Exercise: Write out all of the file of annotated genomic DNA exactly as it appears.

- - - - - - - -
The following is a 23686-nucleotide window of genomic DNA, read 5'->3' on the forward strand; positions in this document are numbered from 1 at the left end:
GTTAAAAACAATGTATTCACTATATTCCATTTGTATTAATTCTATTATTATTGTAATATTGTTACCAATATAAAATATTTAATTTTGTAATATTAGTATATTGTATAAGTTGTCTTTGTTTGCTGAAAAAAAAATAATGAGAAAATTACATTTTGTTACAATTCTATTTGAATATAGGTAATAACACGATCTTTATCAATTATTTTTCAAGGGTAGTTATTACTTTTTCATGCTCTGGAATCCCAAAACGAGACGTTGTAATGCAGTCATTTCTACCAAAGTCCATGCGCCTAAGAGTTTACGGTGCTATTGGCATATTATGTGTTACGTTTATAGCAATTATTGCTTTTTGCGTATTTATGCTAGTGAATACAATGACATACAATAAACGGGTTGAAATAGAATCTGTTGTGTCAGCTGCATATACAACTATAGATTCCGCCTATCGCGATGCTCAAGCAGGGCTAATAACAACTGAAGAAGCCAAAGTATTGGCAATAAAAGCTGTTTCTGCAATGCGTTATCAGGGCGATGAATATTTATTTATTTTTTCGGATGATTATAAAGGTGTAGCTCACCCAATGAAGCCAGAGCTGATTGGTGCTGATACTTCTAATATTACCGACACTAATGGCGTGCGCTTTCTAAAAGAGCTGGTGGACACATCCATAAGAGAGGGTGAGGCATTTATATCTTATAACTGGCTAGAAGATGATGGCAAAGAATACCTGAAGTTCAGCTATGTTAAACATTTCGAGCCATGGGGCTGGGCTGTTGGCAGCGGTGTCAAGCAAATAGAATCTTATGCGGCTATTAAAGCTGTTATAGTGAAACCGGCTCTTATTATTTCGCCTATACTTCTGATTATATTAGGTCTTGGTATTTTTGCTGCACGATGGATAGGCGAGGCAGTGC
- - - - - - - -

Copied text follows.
The following is a 23686-nucleotide window of genomic DNA, read 5'->3' on the forward strand; positions in this document are numbered from 1 at the left end:
GTTAAAAACAATGTATTCACTATATTCCATTTGTATTAATTCTATTATTATTGTAATATTGTTACCAATATAAAATATTTAATTTTGTAATATTAGTATATTGTATAAGTTGTCTTTGTTTGCTGAAAAAAAAATAATGAGAAAATTACATTTTGTTACAATTCTATTTGAATATAGGTAATAACACGATCTTTATCAATTATTTTTCAAGGGTAGTTATTACTTTTTCATGCTCTGGAATCCCAAAACGAGACGTTGTAATGCAGTCATTTCTACCAAAGTCCATGCGCCTAAGAGTTTACGGTGCTATTGGCATATTATGTGTTACGTTTATAGCAATTATTGCTTTTTGCGTATTTATGCTAGTGAATACAATGACATACAATAAACGGGTTGAAATAGAATCTGTTGTGTCAGCTGCATATACAACTATAGATTCCGCCTATCGCGATGCTCAAGCAGGGCTAATAACAACTGAAGAAGCCAAAGTATTGGCAATAAAAGCTGTTTCTGCAATGCGTTATCAGGGCGATGAATATTTATTTATTTTTTCGGATGATTATAAAGGTGTAGCTCACCCAATGAAGCCAGAGCTGATTGGTGCTGATACTTCTAATATTACCGACACTAATGGCGTGCGCTTTCTAAAAGAGCTGGTGGACACATCCATAAGAGAGGGTGAGGCATTTATATCTTATAACTGGCTAGAAGATGATGGCAAAGAATACCTGAAGTTCAGCTATGTTAAACATTTCGAGCCATGGGGCTGGGCTGTTGGCAGCGGTGTCAAGCAAATAGAATCTTATGCGGCTATTAAAGCTGTTATAGTGAAACCGGCTCTTATTATTTCGCCTATACTTCTGATTATATTAGGTCTTGGTATTTTTGCTGCACGATGGATAGGCGAGGCAGTGC